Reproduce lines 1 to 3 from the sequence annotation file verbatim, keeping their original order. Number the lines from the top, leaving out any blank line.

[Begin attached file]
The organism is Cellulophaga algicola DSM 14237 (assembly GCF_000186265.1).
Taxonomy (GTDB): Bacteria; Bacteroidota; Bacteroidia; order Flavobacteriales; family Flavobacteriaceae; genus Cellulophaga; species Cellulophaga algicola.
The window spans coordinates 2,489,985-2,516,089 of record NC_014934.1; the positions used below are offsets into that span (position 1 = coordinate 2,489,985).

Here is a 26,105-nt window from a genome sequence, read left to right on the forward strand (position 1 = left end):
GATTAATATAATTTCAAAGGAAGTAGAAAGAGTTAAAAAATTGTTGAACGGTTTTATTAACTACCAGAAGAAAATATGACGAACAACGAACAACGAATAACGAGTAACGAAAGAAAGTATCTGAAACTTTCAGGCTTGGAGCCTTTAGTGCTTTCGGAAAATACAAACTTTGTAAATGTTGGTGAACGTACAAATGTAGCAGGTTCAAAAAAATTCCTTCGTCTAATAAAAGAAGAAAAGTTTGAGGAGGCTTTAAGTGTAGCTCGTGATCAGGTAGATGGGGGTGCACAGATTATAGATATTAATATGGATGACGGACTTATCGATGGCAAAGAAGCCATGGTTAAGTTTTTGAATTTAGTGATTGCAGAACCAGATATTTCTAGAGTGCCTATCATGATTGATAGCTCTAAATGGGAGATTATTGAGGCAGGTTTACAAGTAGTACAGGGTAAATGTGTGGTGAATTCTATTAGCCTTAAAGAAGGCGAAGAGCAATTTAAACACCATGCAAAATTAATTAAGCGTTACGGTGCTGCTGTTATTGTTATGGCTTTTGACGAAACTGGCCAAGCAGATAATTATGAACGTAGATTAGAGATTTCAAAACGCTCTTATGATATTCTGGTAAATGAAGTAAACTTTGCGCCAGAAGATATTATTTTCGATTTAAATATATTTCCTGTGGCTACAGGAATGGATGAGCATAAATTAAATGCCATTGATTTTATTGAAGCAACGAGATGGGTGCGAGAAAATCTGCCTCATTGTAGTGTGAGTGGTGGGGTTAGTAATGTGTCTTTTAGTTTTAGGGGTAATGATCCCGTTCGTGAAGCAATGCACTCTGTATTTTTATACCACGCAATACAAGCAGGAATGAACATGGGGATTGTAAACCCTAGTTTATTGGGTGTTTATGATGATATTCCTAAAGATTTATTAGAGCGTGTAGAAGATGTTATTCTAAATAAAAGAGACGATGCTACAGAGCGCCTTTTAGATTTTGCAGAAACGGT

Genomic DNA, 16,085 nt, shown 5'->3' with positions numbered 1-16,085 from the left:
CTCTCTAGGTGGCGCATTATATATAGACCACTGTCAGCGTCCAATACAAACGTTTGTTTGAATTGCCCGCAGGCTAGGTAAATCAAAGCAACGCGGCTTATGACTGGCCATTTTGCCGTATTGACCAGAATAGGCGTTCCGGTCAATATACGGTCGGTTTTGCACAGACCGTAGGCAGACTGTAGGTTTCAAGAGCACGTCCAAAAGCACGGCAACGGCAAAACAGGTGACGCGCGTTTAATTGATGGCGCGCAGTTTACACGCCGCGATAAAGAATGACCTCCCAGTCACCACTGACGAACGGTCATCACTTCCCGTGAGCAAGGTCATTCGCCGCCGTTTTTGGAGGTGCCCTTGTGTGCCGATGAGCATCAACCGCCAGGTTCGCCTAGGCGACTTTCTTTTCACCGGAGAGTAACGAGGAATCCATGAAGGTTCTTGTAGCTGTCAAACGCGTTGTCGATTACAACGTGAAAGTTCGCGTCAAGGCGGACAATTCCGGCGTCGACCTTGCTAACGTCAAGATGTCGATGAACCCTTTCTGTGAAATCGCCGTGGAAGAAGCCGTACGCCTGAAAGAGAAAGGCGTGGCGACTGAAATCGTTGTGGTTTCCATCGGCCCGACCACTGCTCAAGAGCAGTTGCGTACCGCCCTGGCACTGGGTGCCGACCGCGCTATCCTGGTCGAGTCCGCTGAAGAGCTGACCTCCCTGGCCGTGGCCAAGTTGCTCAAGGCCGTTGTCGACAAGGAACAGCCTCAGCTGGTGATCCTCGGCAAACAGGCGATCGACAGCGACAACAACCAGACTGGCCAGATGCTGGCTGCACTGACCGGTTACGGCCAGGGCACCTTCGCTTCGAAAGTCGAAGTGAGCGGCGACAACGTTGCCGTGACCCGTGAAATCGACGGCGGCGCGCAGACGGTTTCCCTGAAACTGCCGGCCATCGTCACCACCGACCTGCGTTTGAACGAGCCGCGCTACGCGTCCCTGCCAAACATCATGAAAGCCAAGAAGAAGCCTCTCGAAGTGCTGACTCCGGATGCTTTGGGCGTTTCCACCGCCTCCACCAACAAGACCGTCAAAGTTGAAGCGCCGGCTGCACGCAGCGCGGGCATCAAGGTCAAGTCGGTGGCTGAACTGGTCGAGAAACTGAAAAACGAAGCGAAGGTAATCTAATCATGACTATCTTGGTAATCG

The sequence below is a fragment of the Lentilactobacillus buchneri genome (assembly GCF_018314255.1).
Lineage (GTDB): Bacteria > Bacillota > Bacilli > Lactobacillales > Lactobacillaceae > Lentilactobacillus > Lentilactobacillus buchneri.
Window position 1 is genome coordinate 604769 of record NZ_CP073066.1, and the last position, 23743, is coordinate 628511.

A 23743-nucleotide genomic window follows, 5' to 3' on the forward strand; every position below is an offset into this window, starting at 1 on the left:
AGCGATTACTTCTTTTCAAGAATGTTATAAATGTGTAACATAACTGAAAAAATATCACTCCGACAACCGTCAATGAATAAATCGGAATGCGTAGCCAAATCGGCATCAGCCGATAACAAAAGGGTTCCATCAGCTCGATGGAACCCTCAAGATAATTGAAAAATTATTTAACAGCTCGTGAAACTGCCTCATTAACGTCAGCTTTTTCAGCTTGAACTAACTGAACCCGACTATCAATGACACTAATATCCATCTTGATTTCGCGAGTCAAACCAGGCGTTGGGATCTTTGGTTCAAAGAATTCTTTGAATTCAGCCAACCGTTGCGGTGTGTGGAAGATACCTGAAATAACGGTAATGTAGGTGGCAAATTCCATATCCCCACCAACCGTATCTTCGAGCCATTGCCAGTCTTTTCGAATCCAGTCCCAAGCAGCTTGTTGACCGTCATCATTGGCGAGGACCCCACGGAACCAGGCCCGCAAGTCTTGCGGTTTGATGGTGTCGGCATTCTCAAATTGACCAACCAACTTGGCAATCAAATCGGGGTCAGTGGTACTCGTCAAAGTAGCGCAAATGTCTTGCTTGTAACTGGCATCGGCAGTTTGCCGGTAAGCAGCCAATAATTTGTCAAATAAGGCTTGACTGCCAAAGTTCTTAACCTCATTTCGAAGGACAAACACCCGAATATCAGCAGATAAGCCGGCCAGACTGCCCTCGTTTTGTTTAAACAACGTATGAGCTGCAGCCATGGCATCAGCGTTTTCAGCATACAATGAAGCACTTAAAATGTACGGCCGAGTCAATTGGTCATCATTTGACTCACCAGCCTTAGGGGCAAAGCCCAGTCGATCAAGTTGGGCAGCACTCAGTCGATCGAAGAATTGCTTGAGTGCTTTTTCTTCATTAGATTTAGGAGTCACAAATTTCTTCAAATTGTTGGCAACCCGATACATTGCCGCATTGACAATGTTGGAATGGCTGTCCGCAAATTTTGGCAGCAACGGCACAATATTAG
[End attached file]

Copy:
The organism is Cellulophaga algicola DSM 14237 (assembly GCF_000186265.1).
Taxonomy (GTDB): Bacteria; Bacteroidota; Bacteroidia; order Flavobacteriales; family Flavobacteriaceae; genus Cellulophaga; species Cellulophaga algicola.
The window spans coordinates 2,489,985-2,516,089 of record NC_014934.1; the positions used below are offsets into that span (position 1 = coordinate 2,489,985).